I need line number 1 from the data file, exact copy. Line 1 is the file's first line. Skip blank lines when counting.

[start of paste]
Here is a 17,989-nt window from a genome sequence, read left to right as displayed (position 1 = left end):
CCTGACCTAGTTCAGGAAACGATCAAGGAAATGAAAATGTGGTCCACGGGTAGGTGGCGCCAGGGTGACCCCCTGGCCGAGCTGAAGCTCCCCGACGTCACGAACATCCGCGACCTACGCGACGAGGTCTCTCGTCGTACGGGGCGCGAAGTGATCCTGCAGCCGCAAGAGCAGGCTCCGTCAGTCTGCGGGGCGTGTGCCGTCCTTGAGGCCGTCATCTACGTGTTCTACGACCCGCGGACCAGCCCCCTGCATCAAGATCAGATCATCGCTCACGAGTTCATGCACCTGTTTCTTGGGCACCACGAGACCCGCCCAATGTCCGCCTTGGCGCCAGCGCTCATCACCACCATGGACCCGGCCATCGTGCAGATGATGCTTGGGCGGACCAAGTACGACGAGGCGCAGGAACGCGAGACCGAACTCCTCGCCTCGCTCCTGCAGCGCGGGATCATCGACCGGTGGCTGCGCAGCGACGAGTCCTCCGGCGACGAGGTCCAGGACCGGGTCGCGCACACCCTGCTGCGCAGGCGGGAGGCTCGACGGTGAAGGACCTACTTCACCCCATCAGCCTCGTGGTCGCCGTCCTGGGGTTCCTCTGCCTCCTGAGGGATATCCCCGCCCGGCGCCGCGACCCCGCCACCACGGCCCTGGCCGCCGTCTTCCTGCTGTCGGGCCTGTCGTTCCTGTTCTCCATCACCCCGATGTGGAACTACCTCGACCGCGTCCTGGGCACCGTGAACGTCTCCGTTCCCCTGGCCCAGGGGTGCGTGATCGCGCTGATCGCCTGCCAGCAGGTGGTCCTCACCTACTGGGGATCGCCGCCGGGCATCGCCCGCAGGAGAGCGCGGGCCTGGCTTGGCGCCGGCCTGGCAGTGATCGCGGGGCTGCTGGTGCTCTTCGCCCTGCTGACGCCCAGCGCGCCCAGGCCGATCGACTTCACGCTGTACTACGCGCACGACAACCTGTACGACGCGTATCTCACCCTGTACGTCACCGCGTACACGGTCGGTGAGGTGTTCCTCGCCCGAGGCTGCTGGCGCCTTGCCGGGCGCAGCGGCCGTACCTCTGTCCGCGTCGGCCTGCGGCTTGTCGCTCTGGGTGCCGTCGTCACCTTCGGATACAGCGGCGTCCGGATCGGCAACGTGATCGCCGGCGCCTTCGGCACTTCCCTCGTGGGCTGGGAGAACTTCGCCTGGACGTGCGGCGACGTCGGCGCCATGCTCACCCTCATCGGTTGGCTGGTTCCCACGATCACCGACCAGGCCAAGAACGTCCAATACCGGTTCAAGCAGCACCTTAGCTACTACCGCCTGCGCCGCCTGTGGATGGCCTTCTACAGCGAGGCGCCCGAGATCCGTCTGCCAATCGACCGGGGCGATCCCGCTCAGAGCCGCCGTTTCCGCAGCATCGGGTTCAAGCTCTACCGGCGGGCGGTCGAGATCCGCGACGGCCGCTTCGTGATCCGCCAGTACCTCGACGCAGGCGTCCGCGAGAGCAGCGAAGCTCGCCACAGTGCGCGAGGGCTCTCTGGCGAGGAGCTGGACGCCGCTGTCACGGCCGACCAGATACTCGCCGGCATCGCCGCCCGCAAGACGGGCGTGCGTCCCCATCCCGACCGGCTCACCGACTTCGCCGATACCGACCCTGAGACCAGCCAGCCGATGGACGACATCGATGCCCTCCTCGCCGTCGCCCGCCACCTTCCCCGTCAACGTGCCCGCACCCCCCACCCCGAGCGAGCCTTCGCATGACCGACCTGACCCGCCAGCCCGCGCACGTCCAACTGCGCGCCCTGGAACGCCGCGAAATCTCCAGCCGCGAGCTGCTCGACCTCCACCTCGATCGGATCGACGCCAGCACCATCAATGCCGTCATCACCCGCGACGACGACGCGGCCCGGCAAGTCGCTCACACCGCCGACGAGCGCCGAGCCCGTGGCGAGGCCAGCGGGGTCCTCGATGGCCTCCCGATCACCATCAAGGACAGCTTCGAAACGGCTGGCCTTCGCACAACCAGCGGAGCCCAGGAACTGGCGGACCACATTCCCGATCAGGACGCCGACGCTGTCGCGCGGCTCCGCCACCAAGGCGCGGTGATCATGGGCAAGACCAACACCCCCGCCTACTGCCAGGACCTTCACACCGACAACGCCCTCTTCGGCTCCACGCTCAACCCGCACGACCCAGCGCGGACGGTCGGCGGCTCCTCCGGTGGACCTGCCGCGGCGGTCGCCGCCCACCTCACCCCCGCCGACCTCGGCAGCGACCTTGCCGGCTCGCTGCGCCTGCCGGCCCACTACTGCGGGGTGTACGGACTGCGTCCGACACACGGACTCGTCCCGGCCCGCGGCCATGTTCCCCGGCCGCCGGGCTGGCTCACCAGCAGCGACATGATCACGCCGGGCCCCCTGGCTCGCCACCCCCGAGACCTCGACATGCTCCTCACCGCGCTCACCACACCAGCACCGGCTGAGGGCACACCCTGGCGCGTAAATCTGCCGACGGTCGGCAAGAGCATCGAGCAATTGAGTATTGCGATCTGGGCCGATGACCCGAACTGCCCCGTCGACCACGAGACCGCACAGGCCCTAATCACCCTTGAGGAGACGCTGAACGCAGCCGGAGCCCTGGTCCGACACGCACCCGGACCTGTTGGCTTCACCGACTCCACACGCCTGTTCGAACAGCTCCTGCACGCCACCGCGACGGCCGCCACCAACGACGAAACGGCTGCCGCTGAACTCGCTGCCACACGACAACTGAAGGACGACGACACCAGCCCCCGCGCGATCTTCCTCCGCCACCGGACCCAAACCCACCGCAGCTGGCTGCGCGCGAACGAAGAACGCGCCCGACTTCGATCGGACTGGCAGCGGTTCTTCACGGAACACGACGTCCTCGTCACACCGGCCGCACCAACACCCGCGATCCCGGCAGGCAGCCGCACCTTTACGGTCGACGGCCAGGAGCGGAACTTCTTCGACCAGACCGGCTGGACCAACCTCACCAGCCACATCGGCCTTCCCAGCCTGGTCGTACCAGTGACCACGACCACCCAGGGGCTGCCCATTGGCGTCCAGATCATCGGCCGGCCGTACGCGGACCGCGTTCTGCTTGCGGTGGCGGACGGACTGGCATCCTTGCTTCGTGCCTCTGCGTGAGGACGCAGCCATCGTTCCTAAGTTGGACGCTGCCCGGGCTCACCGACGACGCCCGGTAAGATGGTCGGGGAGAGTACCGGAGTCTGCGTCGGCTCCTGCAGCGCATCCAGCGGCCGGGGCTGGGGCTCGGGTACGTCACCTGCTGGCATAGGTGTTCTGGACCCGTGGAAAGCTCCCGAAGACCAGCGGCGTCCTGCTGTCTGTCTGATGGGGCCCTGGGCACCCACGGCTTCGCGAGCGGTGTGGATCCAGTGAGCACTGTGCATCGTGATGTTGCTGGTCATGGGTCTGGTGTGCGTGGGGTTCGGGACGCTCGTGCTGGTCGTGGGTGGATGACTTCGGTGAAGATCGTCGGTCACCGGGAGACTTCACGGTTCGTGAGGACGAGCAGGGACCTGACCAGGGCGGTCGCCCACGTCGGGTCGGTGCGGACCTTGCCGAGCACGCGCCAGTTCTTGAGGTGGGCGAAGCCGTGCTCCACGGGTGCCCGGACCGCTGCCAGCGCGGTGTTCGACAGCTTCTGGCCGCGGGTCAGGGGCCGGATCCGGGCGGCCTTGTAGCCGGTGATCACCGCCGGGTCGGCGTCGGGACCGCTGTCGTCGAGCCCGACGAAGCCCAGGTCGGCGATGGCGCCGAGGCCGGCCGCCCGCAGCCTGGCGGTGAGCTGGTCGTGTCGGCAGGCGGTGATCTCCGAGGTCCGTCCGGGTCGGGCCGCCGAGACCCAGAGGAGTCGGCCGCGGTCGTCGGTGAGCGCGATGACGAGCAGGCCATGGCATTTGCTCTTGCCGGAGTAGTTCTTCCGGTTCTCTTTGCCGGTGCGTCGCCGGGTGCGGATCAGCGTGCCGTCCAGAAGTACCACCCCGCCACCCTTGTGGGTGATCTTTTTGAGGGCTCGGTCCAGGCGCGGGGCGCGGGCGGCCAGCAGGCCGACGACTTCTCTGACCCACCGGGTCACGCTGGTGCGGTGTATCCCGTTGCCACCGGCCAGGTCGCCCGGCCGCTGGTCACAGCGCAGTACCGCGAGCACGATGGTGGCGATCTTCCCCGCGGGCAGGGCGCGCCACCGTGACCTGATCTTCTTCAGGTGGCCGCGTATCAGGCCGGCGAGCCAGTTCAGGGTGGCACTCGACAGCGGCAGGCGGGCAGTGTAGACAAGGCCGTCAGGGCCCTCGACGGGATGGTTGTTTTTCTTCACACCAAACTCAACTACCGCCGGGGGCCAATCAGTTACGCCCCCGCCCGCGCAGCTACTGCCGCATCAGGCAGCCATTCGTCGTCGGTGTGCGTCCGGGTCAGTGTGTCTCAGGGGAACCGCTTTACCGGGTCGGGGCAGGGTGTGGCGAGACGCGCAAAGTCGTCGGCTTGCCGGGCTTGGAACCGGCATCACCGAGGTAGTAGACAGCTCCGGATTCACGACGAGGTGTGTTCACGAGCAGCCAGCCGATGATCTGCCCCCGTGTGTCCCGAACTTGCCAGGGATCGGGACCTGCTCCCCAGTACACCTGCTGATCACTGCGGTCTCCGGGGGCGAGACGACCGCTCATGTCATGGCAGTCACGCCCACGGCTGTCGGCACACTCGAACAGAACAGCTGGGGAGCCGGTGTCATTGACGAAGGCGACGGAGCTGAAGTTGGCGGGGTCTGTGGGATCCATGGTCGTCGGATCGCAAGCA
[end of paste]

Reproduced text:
Here is a 17,989-nt window from a genome sequence, read left to right as displayed (position 1 = left end):